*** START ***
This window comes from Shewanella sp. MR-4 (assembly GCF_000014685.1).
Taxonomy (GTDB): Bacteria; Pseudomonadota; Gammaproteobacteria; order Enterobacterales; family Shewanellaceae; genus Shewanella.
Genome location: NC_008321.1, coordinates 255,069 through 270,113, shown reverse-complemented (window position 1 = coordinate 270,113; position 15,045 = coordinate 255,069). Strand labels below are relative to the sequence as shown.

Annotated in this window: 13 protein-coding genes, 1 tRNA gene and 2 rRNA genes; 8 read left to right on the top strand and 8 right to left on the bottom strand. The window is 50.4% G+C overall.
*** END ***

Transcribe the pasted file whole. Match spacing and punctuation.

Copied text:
This window comes from Shewanella sp. MR-4 (assembly GCF_000014685.1).
Taxonomy (GTDB): Bacteria; Pseudomonadota; Gammaproteobacteria; order Enterobacterales; family Shewanellaceae; genus Shewanella.
Genome location: NC_008321.1, coordinates 255,069 through 270,113, shown reverse-complemented (window position 1 = coordinate 270,113; position 15,045 = coordinate 255,069). Strand labels below are relative to the sequence as shown.

Annotated in this window: 13 protein-coding genes, 1 tRNA gene and 2 rRNA genes; 8 read left to right on the top strand and 8 right to left on the bottom strand. The window is 50.4% G+C overall.